Martin Seidel wrote:Question is, why do I still have smoke/flame back even after complete bypass of the baffles?


Martin,
Maybe, just maybe, you need to cool the feed. The theory is this: when the whole feed tube is insulated, it could be that the self-combustion temperature of the fuel is reached at some point in time. To tackle that problem, try to confine the insulation to the lower portion of the feed, the level of the burn tunnel. As another measure, place a piece of a smaller drum on top of the feed tube. This will dissipate heat into the room, keeping the content of the feed cooler. Also, by adding this the combustion air will come in from above almost exclusively. This will help as well to cool the feed more efficiently.


Thank you Peter, I agree and have already removed the insulation around the feed tube's fire bricks (see pic below) and have been contemplating replacing the bricks entirely with a formed pearlite/refractory mud but I believe I will build one of those slide dampers as described in the post JB linked to earlier. I will be shielding the feed tube from the radiant heat off the barrel seeing as it is so close and throws a substantial amount of heat at and into the feed.

JB: Funny you linked that post. I have read and re-read that one so many times. I am also listening to Paul's podcast 104 yet again. I wouldnt say Im addicted to the blower, I just prefer not to smoke out my whole house Yes, I will be screwing the duct together when I know they will not be moved again. Thats the same reason I am using the duct tape, it is temporary, I used 1/2 the roll of aluminum tape just to tear it off to rearrange the duct. Backfill the whole floor laid duct? Yes, I was going to wait until the unit performed well but it seems I should at least semi cover that section to help with the draft. I plan on having stone on each side and top of that run enough to support itself and anyone who steps on it to avoid collapsing.

Chris: WOO HOO is right! I am so thrilled to be seeing my heater begin life. I did fill in about 1/3 of the baffled mass from the ends. I intend on opening the lid and filling the rest with my densest materials. Do you think raising the exposed duct back to where I had it would be better than cobbing over it? Glad you enjoy the pics. I committed early on that I would document every detail I could in attempt to share and help as many others as possible as these forums have helped me generously and I know there are plenty who just love to follow these builds and see/read every little detail.

In summary: I will build a feed damper insert, finish filling my mass and cover over the floor laid duct.

Thank y'all again
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Martin Seidel
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OK, I would like some feedback/opinions on this. I have come to strongly believe today that my largest problem is with my exhaust draft, i.e. my chimney, or lack there of. Up until now I have not truly considered my house's specific needs to properly maximize draft. After reading the post "Is my barrel to small?" and the link that Peter mentions in the post:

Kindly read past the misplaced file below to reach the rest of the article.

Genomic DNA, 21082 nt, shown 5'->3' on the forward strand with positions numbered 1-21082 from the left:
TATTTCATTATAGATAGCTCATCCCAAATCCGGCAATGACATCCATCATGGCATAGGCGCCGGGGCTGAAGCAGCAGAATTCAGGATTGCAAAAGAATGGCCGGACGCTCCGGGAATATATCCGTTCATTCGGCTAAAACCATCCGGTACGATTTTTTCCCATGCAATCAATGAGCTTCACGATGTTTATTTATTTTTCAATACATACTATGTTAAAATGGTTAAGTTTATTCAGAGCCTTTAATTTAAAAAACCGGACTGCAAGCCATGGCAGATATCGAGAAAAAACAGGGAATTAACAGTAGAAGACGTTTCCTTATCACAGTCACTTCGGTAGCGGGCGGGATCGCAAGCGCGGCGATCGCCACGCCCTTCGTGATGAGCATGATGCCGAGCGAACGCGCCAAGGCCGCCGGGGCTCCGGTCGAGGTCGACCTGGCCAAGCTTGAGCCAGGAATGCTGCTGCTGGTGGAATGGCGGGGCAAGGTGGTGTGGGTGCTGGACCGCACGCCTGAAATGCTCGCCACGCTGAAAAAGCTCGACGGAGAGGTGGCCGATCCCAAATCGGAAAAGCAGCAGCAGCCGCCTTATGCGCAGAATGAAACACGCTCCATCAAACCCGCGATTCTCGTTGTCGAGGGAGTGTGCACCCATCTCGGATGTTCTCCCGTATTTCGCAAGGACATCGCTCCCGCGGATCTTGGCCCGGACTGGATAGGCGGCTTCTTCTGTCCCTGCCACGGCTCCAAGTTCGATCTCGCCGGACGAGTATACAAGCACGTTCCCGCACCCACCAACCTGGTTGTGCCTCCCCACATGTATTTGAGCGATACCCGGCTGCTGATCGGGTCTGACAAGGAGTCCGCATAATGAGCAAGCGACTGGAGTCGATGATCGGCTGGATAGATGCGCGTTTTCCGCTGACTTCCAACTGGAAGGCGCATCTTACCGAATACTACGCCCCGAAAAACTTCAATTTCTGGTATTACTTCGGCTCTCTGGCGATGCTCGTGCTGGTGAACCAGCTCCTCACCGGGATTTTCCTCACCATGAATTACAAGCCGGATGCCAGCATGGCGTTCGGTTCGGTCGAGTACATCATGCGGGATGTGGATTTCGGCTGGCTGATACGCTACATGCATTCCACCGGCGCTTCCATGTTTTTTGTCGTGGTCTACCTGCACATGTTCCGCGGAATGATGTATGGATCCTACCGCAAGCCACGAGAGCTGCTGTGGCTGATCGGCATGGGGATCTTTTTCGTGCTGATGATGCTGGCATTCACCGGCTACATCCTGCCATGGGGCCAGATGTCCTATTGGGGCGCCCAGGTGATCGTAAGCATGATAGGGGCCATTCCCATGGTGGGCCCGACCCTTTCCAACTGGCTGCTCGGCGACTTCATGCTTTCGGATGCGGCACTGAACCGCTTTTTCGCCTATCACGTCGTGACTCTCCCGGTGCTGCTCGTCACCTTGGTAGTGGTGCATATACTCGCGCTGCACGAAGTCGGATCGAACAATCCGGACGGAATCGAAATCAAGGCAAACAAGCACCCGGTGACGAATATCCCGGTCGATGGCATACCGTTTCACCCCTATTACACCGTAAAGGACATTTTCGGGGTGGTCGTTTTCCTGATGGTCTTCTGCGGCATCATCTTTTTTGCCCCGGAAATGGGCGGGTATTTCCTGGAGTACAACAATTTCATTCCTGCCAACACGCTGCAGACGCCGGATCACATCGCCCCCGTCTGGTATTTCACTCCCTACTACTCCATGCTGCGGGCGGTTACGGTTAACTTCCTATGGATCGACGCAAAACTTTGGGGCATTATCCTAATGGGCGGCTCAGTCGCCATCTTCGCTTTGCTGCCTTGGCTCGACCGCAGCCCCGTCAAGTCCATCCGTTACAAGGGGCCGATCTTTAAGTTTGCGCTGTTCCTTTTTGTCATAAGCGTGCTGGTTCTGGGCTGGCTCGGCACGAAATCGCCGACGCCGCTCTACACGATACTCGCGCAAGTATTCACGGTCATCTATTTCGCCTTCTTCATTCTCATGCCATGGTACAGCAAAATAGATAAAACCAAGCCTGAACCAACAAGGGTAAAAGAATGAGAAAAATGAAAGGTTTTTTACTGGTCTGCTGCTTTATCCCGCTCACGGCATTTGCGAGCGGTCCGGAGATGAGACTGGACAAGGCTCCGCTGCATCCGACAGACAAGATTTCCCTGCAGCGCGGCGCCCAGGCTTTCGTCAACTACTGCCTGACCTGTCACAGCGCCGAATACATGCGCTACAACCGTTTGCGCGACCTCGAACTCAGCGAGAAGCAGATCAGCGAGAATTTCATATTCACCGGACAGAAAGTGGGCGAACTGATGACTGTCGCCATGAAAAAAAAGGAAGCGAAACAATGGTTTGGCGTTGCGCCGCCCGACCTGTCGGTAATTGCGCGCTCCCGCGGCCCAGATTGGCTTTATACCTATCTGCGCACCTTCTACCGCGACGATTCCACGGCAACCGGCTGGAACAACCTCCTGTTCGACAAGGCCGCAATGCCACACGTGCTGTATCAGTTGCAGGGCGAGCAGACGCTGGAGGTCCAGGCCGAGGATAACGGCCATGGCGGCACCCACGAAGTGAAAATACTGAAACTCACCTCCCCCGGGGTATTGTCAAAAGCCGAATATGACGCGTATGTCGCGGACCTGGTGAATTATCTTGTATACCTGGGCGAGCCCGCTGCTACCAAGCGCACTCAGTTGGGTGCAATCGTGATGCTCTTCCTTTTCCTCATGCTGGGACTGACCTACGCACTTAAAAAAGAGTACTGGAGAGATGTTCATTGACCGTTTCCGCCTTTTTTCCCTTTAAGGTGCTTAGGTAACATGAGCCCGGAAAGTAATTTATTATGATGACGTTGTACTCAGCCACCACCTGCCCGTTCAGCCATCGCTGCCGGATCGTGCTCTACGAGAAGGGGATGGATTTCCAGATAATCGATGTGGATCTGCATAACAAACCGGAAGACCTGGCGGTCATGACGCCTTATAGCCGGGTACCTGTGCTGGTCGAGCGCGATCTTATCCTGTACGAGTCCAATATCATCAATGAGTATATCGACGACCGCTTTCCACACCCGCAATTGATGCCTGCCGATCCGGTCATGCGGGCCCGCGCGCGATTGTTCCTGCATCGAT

Peter Berg wrote:

danny zeigler wrote:Are you saying that I have to build a vertical stack on the outside of the house up to the roof like with a wood stove?

Yes that's the picture. Read this artcle about the neutral pressure plain and other relatively unknown phenomenons. Especially the part after the header "Is Your House a Better Chimney Than Your Chimney?" That might be the problem in your situation.


RMH's burn tunnel sits 5 ft below ground. There are 2 stories and a full walk up attic above it with many upper story leaks. My house IS a better chimney than my chimney.

I now intend to tie into the basement base of a 5.5"x8.5" ID unused indoor brick chimney that exits my roof to peak height. This chimney drafts constantly as I have flame tested it on all 3 floors. This as opposed to my current configuration that back drafts excessive cold air when not being forced out by blower. I believe my NPP to be well up into my 1st floor and my basement negative pressure to be quite strong, more so than my RMH can overcome. Added bonus is that being that the brick chimney is indoors, it acts as more mass to be heated and radiate.
 
                    
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hey martin, what a nice surprise you have a chimney already! I can't think of any reason not to at least hook on to that thing, temporarily for testing if nothing else. Can you run your duct pipe near the 55g barrel, to pick-up some heat on the way to the chimney? Is the access to the chimney far away, or thru the floor? Is this the same chimney that is presently on your house furnace? I'd say 'go for it'.

james beam

 
Martin Seidel
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james beam wrote:hey martin, what a nice surprise you have a chimney already! I can't think of any reason not to at least hook on to that thing, temporarily for testing if nothing else. Can you run your duct pipe near the 55g barrel, to pick-up some heat on the way to the chimney? Is the access to the chimney far away, or thru the floor? Is this the same chimney that is presently on your house furnace? I'd say 'go for it'.

james beam



Chimney is against the opposite wall from my RMH, i need to make a 30' run through another stone wall in place of my current 15' run from mass to foundation wall, so an added 15' of length before entering my 30' chimney. But hey, it already drafts so Im believing it will do the trick. It is not in use. My house has 3 chimneys, only 1 currently in use by the furnace, all structurally sound, leak free and self drafting. This one is roughly 6"x8" ID, indoors and made of brick, no flue/liner but has only ever been used by wood stoves; more specifically there used to be 2 kitchen wood stoves/ovens, one on the first floor and another on the second floor as back then this house had 2 kitchens. It used to be a boarding house when the Erie RR was king in town. The 2nd floor kitchen was private for the owner and the 1st floor kitchen was shared by boarders. Originally, the house had the same steam heat as it does now but with no boiler as it was fed by a main steam line that came from the boiler shops downtown, must have been quite the perk!